During the Zhou dynasty, jade was significant as representing power, wealth, and status. It was frequently utilized to craft items for the departed to aid them in their journey to the afterlife. The Jade Composite Sculpture of a Human Bust, Birds, and Taotie Mask (3.4.9) is a captivating composite image fashioned from beautifully polished gray-green jade with a mottled appearance. It showcases a human bust at its center that boasts intricately crafted features such as small, incised eyes, smooth raised eyebrows, a pouting mouth, and large pierced ears. The head tapers towards the top, culminating in a deep drill-hole. The figure has sloping shoulders, and a rectangular jewel adorns the throat. The hair is visible only at the back and is evenly striated, ending in a small curl. On the left and right sides of the neck, there are rows of three widely spaced small dots in relief, with a large, round button located directly beneath them. This button boasts a circular depression in the center and a partly fractured edge.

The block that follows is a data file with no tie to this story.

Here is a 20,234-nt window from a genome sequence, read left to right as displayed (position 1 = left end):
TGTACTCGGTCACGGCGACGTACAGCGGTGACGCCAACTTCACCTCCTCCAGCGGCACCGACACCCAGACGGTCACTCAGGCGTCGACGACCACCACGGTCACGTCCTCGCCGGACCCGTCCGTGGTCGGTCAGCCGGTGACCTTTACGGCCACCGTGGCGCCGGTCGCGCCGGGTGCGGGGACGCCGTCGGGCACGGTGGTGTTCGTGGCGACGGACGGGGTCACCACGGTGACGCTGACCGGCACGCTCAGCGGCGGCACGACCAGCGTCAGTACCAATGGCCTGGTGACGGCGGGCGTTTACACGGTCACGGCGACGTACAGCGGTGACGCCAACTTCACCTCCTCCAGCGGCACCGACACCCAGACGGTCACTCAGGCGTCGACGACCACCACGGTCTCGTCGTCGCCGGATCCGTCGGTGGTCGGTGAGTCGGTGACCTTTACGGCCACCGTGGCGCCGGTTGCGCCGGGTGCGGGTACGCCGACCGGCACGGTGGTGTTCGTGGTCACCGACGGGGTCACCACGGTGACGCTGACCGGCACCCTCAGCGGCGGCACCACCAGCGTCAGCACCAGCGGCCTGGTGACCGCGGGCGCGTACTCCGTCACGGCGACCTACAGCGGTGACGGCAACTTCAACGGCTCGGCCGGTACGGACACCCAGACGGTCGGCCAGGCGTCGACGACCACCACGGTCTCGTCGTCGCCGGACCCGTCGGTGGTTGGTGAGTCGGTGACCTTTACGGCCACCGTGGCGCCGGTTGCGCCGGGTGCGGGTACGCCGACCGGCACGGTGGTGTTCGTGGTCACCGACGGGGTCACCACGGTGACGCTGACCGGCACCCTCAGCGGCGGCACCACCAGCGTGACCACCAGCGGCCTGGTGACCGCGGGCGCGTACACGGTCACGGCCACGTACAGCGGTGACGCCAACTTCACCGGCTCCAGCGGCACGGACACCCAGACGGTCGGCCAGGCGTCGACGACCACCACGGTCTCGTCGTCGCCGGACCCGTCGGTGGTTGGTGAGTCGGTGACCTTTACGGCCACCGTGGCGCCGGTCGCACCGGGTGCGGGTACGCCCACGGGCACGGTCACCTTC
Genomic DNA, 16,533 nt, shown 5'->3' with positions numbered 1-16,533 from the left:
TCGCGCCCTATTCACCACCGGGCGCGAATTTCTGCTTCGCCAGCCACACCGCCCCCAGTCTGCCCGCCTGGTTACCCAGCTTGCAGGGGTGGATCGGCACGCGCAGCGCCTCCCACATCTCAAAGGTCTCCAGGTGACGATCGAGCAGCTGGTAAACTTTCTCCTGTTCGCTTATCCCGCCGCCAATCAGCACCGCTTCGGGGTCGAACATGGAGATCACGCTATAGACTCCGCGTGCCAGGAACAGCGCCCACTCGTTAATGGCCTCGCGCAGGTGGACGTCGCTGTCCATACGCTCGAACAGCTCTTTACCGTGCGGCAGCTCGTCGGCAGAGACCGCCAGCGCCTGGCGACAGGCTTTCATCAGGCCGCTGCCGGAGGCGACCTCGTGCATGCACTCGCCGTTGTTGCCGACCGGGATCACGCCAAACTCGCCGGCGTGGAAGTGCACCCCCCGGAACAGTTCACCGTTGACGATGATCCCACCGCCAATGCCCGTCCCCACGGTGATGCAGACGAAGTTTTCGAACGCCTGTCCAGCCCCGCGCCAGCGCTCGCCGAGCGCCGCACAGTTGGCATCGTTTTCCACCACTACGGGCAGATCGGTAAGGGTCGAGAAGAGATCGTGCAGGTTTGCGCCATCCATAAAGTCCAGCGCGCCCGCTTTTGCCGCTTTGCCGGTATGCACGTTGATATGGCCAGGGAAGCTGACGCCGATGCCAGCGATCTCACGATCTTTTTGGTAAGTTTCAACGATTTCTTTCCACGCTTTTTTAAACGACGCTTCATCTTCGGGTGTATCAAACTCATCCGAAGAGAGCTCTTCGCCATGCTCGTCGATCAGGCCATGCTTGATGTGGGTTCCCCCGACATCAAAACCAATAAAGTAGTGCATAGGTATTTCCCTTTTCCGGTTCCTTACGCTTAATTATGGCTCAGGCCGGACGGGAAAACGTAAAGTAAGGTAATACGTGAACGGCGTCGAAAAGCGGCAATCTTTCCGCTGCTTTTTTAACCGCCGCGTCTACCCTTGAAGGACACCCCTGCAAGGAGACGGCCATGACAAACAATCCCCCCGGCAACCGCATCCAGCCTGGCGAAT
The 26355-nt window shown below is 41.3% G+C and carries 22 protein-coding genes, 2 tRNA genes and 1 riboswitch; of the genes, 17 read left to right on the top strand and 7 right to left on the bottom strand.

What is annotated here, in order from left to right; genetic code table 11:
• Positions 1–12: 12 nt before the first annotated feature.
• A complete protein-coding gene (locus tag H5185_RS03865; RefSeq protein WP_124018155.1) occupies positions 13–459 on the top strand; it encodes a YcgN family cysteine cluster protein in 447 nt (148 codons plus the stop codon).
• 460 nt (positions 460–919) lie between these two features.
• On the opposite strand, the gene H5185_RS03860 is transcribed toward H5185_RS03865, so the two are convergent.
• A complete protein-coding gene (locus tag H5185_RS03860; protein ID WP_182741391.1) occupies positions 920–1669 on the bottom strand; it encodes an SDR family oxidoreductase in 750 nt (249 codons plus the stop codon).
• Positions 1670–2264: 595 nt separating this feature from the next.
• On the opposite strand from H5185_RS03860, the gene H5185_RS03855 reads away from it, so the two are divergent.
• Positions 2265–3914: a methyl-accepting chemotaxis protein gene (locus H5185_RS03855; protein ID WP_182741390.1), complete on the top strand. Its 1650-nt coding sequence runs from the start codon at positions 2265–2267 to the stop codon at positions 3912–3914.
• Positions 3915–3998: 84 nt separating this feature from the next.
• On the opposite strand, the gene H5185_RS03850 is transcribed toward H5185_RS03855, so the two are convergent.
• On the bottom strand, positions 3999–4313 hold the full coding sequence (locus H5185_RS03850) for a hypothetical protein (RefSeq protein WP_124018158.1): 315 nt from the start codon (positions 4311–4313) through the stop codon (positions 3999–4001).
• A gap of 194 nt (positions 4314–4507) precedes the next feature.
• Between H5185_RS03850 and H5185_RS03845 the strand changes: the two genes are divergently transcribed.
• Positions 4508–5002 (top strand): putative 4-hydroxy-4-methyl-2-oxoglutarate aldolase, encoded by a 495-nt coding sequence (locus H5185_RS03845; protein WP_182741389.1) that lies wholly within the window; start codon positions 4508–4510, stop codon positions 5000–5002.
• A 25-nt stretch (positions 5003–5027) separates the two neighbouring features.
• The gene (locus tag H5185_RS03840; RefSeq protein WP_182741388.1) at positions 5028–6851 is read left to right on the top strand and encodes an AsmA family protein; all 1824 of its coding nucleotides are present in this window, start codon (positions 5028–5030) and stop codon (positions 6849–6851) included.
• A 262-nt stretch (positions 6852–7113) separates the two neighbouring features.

The depicted figure lacks arms, but instead features two birds facing outward. These birds possess long, scaly necks, short crests, hammer-shaped beaks, stubby wings, and animalistic claws. These details are mirrored on the opposite side of the figure. A Taotie Mask with convoluted horns and pointed ears sits between the birds, covering a wide opening that protrudes downward. Lateral perforations on the socket wall, just below the level of the birds, enable the finial to be securely fastened to a staff. When viewed from underneath, the object resembles a segment, with the back forming the perimeter.
The use of 'bronze script' during the Shang and Zhou dynasties to incise wet clay molds with a stylus before casting bronze was a widespread practice. The process involved skilled artisans using a sharp stylus to carve the text onto the mold, which would then be filled with molten bronze. This technique allowed for detailed, intricate designs to be created on the final product, giving it a unique and artistic touch. However, as time passed, engraving inscriptions onto the bronze after casting became more prevalent in later dynasties. This technique involved carving the text onto the solid bronze using various tools, which allowed for a more refined and polished finish.